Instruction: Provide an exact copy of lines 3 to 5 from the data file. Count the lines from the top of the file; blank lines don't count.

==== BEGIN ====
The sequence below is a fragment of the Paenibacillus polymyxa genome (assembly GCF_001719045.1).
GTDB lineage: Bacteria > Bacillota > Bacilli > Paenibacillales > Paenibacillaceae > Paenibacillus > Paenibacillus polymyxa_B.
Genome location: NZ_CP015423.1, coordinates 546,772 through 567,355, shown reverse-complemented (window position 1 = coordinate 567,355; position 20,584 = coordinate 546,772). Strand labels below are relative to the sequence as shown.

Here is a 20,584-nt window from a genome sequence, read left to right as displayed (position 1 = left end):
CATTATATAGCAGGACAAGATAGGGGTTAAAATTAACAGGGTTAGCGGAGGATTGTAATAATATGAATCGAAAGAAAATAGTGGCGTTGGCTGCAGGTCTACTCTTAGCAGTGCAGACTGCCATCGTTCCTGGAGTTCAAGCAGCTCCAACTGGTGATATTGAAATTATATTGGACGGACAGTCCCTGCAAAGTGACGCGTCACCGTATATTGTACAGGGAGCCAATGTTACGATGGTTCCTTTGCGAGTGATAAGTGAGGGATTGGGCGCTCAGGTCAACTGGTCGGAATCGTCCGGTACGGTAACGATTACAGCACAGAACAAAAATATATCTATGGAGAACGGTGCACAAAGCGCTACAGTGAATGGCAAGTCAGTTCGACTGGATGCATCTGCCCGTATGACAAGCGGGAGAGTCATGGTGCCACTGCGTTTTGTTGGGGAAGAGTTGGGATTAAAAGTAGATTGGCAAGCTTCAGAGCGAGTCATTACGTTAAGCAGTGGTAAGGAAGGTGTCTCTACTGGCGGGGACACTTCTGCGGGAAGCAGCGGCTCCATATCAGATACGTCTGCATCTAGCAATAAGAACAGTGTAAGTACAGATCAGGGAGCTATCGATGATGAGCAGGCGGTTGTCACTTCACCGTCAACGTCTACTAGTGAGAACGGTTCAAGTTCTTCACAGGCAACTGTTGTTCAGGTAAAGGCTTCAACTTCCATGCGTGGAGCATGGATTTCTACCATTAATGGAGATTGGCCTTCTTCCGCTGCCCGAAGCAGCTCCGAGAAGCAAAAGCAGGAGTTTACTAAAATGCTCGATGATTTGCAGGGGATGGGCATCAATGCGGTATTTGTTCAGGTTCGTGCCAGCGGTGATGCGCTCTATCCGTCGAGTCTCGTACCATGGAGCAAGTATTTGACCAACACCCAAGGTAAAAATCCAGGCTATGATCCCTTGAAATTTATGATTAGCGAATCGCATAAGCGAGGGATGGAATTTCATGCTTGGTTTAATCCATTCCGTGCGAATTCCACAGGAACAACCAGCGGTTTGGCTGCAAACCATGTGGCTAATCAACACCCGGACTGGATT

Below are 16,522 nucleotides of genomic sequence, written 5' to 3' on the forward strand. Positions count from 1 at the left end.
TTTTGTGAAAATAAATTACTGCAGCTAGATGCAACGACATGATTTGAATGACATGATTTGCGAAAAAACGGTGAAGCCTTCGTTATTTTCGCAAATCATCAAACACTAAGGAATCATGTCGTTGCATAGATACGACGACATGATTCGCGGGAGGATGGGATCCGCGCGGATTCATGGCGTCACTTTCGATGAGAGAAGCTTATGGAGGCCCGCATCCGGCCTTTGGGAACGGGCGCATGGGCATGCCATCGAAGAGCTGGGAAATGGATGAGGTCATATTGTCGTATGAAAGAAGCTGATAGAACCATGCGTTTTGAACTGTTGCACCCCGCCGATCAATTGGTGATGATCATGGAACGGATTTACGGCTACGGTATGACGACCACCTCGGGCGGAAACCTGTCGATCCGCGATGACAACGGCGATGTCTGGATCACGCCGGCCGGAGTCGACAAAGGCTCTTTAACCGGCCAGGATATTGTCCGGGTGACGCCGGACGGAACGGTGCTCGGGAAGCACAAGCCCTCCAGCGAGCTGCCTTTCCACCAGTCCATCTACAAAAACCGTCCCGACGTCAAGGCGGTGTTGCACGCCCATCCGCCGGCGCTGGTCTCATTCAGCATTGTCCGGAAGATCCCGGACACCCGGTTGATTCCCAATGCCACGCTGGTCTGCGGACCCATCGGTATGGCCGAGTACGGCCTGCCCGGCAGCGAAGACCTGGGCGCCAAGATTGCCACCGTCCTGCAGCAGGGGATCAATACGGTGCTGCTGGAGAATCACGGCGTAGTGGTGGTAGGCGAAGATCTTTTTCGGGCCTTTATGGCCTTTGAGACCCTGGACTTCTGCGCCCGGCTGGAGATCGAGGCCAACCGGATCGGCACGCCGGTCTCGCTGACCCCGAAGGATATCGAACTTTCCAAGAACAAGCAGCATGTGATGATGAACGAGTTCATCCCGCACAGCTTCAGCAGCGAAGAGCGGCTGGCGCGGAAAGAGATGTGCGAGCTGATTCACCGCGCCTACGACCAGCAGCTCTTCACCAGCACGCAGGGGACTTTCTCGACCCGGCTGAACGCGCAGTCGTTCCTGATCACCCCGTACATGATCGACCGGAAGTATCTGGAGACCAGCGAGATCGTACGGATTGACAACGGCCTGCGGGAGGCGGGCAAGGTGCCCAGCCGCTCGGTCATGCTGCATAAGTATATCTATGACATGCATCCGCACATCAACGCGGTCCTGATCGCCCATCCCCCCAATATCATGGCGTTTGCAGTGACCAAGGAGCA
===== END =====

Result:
Genome location: NZ_CP015423.1, coordinates 546,772 through 567,355, shown reverse-complemented (window position 1 = coordinate 567,355; position 20,584 = coordinate 546,772). Strand labels below are relative to the sequence as shown.

Here is a 20,584-nt window from a genome sequence, read left to right as displayed (position 1 = left end):
CATTATATAGCAGGACAAGATAGGGGTTAAAATTAACAGGGTTAGCGGAGGATTGTAATAATATGAATCGAAAGAAAATAGTGGCGTTGGCTGCAGGTCTACTCTTAGCAGTGCAGACTGCCATCGTTCCTGGAGTTCAAGCAGCTCCAACTGGTGATATTGAAATTATATTGGACGGACAGTCCCTGCAAAGTGACGCGTCACCGTATATTGTACAGGGAGCCAATGTTACGATGGTTCCTTTGCGAGTGATAAGTGAGGGATTGGGCGCTCAGGTCAACTGGTCGGAATCGTCCGGTACGGTAACGATTACAGCACAGAACAAAAATATATCTATGGAGAACGGTGCACAAAGCGCTACAGTGAATGGCAAGTCAGTTCGACTGGATGCATCTGCCCGTATGACAAGCGGGAGAGTCATGGTGCCACTGCGTTTTGTTGGGGAAGAGTTGGGATTAAAAGTAGATTGGCAAGCTTCAGAGCGAGTCATTACGTTAAGCAGTGGTAAGGAAGGTGTCTCTACTGGCGGGGACACTTCTGCGGGAAGCAGCGGCTCCATATCAGATACGTCTGCATCTAGCAATAAGAACAGTGTAAGTACAGATCAGGGAGCTATCGATGATGAGCAGGCGGTTGTCACTTCACCGTCAACGTCTACTAGTGAGAACGGTTCAAGTTCTTCACAGGCAACTGTTGTTCAGGTAAAGGCTTCAACTTCCATGCGTGGAGCATGGATTTCTACCATTAATGGAGATTGGCCTTCTTCCGCTGCCCGAAGCAGCTCCGAGAAGCAAAAGCAGGAGTTTACTAAAATGCTCGATGATTTGCAGGGGATGGGCATCAATGCGGTATTTGTTCAGGTTCGTGCCAGCGGTGATGCGCTCTATCCGTCGAGTCTCGTACCATGGAGCAAGTATTTGACCAACACCCAAGGTAAAAATCCAGGCTATGATCCCTTGAAATTTATGATTAGCGAATCGCATAAGCGAGGGATGGAATTTCATGCTTGGTTTAATCCATTCCGTGCGAATTCCACAGGAACAACCAGCGGTTTGGCTGCAAACCATGTGGCTAATCAACACCCGGACTGGATT